Sweet musicNorth Atlantic Fiddle Convention
By David Sorensen
Memorial is hosting a massive gathering of fiddle aficionados in early August. The North Atlantic Fiddle Convention is part conference, part concert series taking place on the St. John’s campus and throughout the City of St. John’s from Aug. 3-8.
But it’s more than an academic exercise, said Newfoundland musician Fergus O’Byrne. He said festival organizers are offering something for anyone with an interest in the fiddle.
“The convention is more of an open house for fiddle music,” said Mr. O’Byrne, who is assisting the conference organizers with publicity. “There are public concerts and workshops throughout the week with world class fiddlers from around the North Atlantic rim.”
Organizers expect about 6,000 people to attend the performances and workshops and some 100 of the world’s leading fiddlers and fiddle scholars will be in St. John’s.
The symposium will see presentations from about 45 different scholars with presentations spanning a diverse range of subjects, including step dancing to hip hop, and fiddling in African culture.
Dr. Martin Lovelace of the Folklore department at Memorial and conference chair, said papers will be given by scholars from Western Europe, especially from Scandinavia, the British Isles, and Ireland, as well as Canada and the United States.
“The idea of the convention, which was pioneered by Dr. Ian Russell at the Elphinstone Institute, University of Aberdeen, is to bring together scholars and performers of fiddle and dance traditions to share their mutual enthusiasms,” said Dr. Lovelace. “Many scholars of fiddle and dance are also excellent performers, just as the performers are deeply knowledgeable about the traditions they have inherited and learned. The convention, with its conference, workshops, and concerts offers many opportunities for exchange of ideas.”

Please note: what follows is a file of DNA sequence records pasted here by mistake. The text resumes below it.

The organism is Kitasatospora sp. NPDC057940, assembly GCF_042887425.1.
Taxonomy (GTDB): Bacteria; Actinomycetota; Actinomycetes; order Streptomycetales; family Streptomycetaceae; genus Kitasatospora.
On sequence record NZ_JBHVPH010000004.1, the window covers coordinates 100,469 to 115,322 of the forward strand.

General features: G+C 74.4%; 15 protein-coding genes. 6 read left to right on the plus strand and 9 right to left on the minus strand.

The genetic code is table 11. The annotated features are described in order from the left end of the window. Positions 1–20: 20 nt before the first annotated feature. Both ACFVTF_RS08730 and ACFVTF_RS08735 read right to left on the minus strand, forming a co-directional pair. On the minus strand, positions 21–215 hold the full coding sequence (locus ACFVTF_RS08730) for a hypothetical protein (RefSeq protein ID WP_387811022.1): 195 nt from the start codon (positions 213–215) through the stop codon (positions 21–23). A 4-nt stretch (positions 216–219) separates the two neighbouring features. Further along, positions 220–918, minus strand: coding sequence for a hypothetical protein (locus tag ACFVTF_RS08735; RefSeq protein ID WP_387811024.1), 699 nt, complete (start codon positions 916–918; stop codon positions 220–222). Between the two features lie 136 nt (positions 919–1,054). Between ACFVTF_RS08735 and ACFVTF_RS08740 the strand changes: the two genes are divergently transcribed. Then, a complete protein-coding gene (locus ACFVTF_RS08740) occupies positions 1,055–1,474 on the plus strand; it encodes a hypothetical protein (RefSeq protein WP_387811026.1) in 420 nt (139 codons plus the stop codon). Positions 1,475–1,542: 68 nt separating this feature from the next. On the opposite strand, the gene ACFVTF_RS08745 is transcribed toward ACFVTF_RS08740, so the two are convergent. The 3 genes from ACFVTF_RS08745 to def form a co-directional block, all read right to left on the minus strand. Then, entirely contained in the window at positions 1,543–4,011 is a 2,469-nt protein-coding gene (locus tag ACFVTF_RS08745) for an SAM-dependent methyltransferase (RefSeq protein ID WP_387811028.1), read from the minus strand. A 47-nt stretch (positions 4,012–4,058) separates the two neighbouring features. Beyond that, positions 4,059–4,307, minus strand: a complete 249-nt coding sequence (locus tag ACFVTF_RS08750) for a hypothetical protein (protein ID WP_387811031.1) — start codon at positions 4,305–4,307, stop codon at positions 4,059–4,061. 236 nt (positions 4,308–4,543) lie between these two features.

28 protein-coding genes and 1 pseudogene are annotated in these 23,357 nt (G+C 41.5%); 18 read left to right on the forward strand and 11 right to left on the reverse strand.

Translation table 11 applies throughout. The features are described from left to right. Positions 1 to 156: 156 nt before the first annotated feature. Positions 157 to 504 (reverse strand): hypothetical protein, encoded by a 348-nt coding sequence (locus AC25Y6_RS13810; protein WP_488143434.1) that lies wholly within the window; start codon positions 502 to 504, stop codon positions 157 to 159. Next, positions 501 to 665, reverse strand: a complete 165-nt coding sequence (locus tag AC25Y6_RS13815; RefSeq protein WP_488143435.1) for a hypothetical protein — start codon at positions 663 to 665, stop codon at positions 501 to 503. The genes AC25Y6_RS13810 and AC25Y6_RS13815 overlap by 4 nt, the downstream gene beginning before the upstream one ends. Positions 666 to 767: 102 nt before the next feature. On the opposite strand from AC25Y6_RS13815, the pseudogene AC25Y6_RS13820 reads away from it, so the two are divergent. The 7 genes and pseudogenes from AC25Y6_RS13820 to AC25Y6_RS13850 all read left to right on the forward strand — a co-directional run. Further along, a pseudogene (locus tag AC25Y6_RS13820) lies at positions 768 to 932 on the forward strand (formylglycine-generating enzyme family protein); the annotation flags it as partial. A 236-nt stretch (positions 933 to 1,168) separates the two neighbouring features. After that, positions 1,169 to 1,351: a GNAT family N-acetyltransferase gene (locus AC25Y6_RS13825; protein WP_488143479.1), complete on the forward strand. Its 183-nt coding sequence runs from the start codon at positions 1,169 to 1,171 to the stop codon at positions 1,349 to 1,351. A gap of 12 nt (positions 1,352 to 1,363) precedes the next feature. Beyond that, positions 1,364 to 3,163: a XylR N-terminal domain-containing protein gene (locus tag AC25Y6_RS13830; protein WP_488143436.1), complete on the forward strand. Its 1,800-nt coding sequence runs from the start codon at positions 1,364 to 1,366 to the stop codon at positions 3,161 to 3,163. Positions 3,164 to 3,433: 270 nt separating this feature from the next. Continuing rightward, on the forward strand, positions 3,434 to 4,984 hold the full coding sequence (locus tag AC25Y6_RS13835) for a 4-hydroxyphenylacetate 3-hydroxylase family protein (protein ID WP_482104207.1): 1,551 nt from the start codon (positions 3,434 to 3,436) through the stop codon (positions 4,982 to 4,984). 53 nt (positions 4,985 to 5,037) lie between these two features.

Dr. Lovelace added that six papers will be given by Memorial graduate students: Jill Allison, Anthropology; Kelly Best, Graham Blair, Meghan Bowen and Evelyn Osborne, Ethnomusicology; and Kristin Harris Walsh, Folklore.
Dr. Holly Everett of the Department of Folklore will also present a paper, as will two of Folklore’s recently retired faculty, Professor Emeritus Dr. Neil V. Rosenberg and Honorary Research Professor Dr. Peter Narváez.
Mr. O’Byrne said the concerts are a rare opportunity to see the world’s finest players in concert, with over 50 performers from around the world taking the sage for thematic evening concerts. The events will feature an average of six acts per show, with regional favourites like Crooked Stovepipe sharing the stage with international success stories like Scottish fiddler Alasdair Fraser.
Aside from evening concerts, there will be a number of day-time events, including Soup and Scandinavia, a lunchtime concert headlined by Denmark’s Haugaard and Høirup.
The final component of the conference is the workshops where the public can interact with and learn from the performers.
For more on the NAFCO convention, check out www.mun.ca/nafco.